Review: Libratone Zipp Wireless Speaker Page 2
I can’t recall when a product I was reviewing got me smiling so fast as the Zipp did. Something about the sound simply caught my ear and my soul. It reminded me of the way a great guitar amplifier just sounds right and all the other ones in the shop don’t.
Seconds into The Cult’s “Love Removal Machine” (from Electric), I had the Zipp cranked all the way up. OK, maybe that was pushing the tweeters just a tad, so I backed the volume down one notch on my iPod and never lowered it after that. The Zipp’s sound was so addictive I wanted it loud all the time, even when I was playing mellow stuff like James Taylor.
A lot of the Zipp’s appeal lies in its amazingly full sound. The bass plays amazingly deep for something not much bigger than a Quaker Oats can. Even one of my bass torture test cuts, the pipe-organ-heavy Michael Murray/San Francisco Orchestra recording of Joseph Jongen’s “Symphony Concertante,” sounded satisfyingly dynamic and full through the Zipp. I was happy to hear that Libratone didn’t design the Zipp the way many compact systems are designed, with a booming, high-Q bass bump that delivers strong bass only in a narrow band. The bass response sounded natural and even, the way it would with a well-designed bookshelf speaker.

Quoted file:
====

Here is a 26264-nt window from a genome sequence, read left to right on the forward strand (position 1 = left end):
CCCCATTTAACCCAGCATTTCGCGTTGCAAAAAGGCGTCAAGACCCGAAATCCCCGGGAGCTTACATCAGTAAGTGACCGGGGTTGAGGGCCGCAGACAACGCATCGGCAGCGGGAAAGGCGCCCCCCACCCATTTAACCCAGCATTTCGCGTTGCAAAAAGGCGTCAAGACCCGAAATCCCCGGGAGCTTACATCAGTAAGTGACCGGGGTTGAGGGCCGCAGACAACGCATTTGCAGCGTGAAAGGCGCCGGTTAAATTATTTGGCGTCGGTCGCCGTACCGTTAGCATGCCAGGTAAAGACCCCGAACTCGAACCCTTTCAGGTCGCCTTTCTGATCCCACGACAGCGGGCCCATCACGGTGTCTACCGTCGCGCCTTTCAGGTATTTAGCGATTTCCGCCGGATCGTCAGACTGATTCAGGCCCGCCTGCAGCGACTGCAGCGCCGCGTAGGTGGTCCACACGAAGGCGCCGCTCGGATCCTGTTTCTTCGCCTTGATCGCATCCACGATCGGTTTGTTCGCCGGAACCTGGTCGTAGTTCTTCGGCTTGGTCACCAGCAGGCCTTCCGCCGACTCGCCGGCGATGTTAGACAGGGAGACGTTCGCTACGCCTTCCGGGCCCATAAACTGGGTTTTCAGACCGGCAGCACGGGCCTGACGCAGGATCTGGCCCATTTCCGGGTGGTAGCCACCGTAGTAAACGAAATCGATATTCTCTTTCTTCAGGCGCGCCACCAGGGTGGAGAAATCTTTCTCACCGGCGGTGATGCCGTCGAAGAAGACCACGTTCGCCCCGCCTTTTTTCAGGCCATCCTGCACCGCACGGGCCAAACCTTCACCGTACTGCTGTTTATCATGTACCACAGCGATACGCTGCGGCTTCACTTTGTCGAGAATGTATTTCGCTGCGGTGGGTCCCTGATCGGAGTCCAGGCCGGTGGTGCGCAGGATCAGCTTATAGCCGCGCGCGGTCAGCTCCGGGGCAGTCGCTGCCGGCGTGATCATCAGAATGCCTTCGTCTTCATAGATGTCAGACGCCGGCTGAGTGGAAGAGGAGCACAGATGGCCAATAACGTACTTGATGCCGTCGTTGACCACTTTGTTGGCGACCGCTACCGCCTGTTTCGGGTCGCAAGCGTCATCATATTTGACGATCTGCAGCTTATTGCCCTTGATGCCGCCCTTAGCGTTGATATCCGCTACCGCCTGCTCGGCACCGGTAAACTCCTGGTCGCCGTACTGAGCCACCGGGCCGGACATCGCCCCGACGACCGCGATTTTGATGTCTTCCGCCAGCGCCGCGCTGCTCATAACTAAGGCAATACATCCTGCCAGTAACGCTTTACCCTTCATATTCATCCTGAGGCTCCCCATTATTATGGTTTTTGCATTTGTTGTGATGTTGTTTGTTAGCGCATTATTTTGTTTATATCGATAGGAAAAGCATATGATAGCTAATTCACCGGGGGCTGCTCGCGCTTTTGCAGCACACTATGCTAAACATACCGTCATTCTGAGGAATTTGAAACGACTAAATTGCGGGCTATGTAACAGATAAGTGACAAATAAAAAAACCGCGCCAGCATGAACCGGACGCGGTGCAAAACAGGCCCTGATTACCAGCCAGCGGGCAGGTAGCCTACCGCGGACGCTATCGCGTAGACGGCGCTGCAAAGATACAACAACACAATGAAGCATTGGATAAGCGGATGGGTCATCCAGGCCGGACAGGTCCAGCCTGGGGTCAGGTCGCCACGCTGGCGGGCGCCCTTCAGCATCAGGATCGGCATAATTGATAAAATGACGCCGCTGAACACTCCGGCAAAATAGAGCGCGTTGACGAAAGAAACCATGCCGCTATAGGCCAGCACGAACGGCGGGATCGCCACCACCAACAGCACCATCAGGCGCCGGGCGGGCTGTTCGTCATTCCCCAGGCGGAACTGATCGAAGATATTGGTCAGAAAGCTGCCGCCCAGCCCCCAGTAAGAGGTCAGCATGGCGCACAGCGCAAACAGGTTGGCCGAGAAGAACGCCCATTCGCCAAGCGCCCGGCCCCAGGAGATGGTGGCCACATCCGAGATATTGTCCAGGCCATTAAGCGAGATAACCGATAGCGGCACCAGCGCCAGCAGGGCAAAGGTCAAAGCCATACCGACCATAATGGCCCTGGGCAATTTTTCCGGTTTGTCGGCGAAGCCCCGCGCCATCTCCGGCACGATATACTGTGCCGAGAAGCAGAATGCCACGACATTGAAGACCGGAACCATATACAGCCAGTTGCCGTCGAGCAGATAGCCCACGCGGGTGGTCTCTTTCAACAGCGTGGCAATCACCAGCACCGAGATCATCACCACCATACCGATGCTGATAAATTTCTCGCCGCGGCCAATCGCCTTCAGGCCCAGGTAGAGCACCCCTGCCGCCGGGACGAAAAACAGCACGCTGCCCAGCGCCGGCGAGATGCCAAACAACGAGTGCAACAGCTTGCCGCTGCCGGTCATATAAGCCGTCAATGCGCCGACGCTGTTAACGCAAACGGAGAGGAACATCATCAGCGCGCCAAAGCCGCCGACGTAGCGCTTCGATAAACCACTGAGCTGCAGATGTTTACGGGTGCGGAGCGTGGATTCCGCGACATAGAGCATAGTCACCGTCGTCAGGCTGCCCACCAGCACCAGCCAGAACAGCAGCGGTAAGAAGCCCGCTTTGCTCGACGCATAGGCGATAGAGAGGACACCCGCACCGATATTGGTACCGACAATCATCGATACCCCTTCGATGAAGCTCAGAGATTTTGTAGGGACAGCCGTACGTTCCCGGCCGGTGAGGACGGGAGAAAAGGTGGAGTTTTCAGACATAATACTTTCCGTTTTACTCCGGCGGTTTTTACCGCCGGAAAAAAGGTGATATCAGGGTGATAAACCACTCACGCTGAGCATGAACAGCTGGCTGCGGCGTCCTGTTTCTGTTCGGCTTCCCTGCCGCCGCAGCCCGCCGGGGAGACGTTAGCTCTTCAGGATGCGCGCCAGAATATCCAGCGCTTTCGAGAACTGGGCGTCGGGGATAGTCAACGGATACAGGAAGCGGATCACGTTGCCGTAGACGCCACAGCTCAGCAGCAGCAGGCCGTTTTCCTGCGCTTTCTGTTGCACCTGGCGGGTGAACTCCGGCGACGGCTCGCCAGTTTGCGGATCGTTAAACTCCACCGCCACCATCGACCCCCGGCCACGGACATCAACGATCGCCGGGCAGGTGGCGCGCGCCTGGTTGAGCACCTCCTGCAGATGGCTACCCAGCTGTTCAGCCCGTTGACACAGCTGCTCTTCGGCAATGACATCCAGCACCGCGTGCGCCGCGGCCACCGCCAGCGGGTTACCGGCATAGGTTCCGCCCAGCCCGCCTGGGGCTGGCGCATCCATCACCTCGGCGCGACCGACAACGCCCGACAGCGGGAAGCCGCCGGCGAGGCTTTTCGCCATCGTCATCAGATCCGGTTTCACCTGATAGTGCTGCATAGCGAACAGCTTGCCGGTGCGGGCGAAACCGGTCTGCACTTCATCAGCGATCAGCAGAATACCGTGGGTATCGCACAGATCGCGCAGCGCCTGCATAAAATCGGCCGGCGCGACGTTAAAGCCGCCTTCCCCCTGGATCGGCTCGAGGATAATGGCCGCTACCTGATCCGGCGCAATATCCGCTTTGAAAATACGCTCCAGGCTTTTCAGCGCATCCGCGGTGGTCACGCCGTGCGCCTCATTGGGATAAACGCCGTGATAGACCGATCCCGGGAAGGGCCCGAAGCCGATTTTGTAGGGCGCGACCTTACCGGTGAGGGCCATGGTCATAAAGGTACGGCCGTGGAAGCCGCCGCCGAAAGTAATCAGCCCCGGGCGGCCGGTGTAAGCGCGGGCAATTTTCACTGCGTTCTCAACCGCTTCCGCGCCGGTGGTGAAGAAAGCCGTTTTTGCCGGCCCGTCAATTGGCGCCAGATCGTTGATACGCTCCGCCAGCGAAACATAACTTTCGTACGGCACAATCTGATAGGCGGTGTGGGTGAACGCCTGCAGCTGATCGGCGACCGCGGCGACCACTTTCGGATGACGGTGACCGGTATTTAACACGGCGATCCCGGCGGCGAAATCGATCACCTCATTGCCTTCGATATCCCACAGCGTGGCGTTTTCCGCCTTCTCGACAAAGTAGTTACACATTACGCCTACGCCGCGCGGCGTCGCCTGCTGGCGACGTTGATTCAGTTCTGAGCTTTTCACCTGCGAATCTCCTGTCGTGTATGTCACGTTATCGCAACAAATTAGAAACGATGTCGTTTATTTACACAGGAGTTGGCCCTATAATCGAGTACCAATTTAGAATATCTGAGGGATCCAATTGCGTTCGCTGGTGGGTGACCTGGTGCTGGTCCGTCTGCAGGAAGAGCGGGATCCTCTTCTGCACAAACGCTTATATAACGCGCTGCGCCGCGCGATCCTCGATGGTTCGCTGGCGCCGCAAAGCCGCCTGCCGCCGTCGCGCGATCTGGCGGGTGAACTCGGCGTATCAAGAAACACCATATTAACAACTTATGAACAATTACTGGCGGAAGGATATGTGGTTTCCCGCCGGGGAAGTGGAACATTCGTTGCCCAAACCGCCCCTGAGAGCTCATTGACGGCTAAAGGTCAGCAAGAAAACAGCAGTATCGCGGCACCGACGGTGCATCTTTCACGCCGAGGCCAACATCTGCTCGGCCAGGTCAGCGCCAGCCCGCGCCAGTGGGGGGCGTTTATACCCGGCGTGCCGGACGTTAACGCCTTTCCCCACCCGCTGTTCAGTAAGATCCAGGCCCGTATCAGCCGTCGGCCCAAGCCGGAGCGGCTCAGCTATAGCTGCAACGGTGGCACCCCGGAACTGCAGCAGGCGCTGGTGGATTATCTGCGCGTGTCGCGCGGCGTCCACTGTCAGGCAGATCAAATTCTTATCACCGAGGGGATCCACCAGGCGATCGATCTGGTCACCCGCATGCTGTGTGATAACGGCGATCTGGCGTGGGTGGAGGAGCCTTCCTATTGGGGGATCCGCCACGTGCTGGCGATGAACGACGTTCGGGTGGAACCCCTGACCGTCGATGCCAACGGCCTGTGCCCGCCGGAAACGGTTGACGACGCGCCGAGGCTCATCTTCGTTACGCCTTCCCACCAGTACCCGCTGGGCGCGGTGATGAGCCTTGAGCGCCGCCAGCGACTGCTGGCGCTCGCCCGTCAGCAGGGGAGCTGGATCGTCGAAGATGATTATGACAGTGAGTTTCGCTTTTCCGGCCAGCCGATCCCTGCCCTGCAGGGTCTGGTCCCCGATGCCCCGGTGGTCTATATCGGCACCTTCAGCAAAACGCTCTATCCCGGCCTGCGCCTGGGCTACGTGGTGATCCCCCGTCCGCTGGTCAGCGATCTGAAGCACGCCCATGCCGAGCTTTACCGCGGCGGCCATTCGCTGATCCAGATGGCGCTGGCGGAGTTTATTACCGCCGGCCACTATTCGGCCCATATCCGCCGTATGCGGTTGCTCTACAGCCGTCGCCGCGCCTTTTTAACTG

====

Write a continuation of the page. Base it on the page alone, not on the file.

Only the powerful, deep bass notes that lead off Holly Cole’s recording of “Train Song” (from Temptation) fazed the Zipp. It didn’t distort, but it compressed pretty heavily, and it just couldn’t provide enough output at such low frequencies to energize the room.
The Zipp also sounded big. While its driver layout prevents it from delivering any kind of separation, the omnidirectional array really fills a room. True to Libratone’s promise, the sound barely changes as you walk around the Zipp. You don’t even have to bother pointing it in any particular direction.
Was it perfect? No. Speakers with lots of little plastic bits in front of the drivers rarely, if ever, deliver smooth vocal reproduction. I heard a little extra mid-treble zip and a few subtle frequency response errors in some of Cole’s notes, as well as in the quasi-tribal wails of The Cult’s Ian Astbury and Led Zeppelin’s Robert Plant. Sometimes voices just sounded a little coarse, probably because I was pushing the Zipp’s tweeters up against their limits, causing them to distort slightly. In some complex arrangements, such as “Will O’ the Wisp” from Miles Davis’s Sketches of Spain, the Zipp just couldn’t flesh out the acoustics of the instruments the way a decent conventional speaker could.
Yet the Zipp’s occasional lack of refinement didn’t diminish my overall enjoyment of its sound, because all of the errors were limited to narrow frequency bands and didn’t shift the overall tonal balance. Even some fiendishly difficult-to-reproduce singers, such as jazz vocalist Susie Arioli and singer/songwriter Ron Sexsmith, sounded quite smooth through the Zipp.